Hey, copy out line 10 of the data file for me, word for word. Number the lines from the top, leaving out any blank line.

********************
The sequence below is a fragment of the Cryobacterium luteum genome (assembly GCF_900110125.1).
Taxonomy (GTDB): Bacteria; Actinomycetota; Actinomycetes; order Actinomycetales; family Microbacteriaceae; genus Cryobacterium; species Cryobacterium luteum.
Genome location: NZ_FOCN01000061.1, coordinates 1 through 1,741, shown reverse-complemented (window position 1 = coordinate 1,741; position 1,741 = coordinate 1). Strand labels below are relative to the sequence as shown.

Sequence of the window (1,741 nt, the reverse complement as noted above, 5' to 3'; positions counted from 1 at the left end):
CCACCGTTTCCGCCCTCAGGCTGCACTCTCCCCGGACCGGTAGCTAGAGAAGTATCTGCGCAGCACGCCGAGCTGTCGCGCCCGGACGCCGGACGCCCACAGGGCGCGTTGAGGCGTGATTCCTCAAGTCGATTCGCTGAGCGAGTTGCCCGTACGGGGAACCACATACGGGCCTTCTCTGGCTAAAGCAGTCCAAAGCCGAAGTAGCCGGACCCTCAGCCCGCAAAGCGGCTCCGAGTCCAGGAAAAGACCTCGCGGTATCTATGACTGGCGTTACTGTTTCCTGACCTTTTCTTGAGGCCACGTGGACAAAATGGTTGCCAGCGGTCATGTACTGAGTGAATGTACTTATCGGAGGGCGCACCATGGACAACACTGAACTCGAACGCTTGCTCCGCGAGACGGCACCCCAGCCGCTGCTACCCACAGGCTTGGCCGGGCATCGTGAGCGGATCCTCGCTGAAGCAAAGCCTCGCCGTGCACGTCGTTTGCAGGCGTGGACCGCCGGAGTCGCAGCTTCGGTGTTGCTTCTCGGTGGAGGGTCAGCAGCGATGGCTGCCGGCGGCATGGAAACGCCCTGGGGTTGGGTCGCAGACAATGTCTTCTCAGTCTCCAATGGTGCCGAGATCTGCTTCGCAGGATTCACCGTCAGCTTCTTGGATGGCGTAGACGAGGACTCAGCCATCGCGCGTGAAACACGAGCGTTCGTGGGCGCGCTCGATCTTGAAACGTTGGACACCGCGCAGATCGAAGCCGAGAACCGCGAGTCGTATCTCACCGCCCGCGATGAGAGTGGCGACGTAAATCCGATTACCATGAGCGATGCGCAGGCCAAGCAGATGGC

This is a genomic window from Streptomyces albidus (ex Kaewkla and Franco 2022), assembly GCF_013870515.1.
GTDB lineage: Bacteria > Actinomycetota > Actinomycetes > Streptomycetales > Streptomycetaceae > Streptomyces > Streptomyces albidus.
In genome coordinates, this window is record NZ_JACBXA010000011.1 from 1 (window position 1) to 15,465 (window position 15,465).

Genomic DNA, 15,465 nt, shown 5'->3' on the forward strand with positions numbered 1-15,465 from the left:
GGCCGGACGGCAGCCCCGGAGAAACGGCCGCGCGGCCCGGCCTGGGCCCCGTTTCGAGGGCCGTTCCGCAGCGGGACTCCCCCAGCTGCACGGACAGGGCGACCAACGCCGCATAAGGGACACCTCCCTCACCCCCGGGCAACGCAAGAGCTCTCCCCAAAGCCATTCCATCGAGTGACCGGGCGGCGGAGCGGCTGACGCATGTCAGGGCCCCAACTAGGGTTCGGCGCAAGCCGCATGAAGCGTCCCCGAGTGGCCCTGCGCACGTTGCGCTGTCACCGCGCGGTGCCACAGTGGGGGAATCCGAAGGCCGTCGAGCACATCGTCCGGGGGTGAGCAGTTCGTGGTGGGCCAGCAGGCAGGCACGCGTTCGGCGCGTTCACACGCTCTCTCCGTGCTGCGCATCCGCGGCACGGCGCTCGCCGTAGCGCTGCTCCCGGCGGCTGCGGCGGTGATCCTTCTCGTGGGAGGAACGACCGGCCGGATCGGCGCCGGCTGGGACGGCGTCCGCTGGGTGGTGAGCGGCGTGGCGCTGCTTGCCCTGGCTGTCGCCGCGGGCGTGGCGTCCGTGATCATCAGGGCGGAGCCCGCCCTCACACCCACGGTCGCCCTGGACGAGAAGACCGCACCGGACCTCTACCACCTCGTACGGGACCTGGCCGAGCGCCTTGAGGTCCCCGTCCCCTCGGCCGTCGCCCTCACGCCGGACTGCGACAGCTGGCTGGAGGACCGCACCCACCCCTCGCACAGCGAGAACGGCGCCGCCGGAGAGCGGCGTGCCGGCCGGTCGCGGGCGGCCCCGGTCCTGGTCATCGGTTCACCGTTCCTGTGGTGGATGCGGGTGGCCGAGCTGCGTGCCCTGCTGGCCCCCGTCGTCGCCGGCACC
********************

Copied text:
GGCCGGACGGCAGCCCCGGAGAAACGGCCGCGCGGCCCGGCCTGGGCCCCGTTTCGAGGGCCGTTCCGCAGCGGGACTCCCCCAGCTGCACGGACAGGGCGACCAACGCCGCATAAGGGACACCTCCCTCACCCCCGGGCAACGCAAGAGCTCTCCCCAAAGCCATTCCATCGAGTGACCGGGCGGCGGAGCGGCTGACGCATGTCAGGGCCCCAACTAGGGTTCGGCGCAAGCCGCATGAAGCGTCCCCGAGTGGCCCTGCGCACGTTGCGCTGTCACCGCGCGGTGCCACAGTGGGGGAATCCGAAGGCCGTCGAGCACATCGTCCGGGGGTGAGCAGTTCGTGGTGGGCCAGCAGGCAGGCACGCGTTCGGCGCGTTCACACGCTCTCTCCGTGCTGCGCATCCGCGGCACGGCGCTCGCCGTAGCGCTGCTCCCGGCGGCTGCGGCGGTGATCCTTCTCGTGGGAGGAACGACCGGCCGGATCGGCGCCGGCTGGGACGGCGTCCGCTGGGTGGTGAGCGGCGTGGCGCTGCTTGCCCTGGCTGTCGCCGCGGGCGTGGCGTCCGTGATCATCAGGGCGGAGCCCGCCCTCACACCCACGGTCGCCCTGGACGAGAAGACCGCACCGGACCTCTACCACCTCGTACGGGACCTGGCCGAGCGCCTTGAGGTCCCCGTCCCCTCGGCCGTCGCCCTCACGCCGGACTGCGACAGCTGGCTGGAGGACCGCACCCACCCCTCGCACAGCGAGAACGGCGCCGCCGGAGAGCGGCGTGCCGGCCGGTCGCGGGCGGCCCCGGTCCTGGTCATCGGTTCACCGTTCCTGTGGTGGATGCGGGTGGCCGAGCTGCGTGCCCTGCTGGCCCCCGTCGTCGCCGGCACC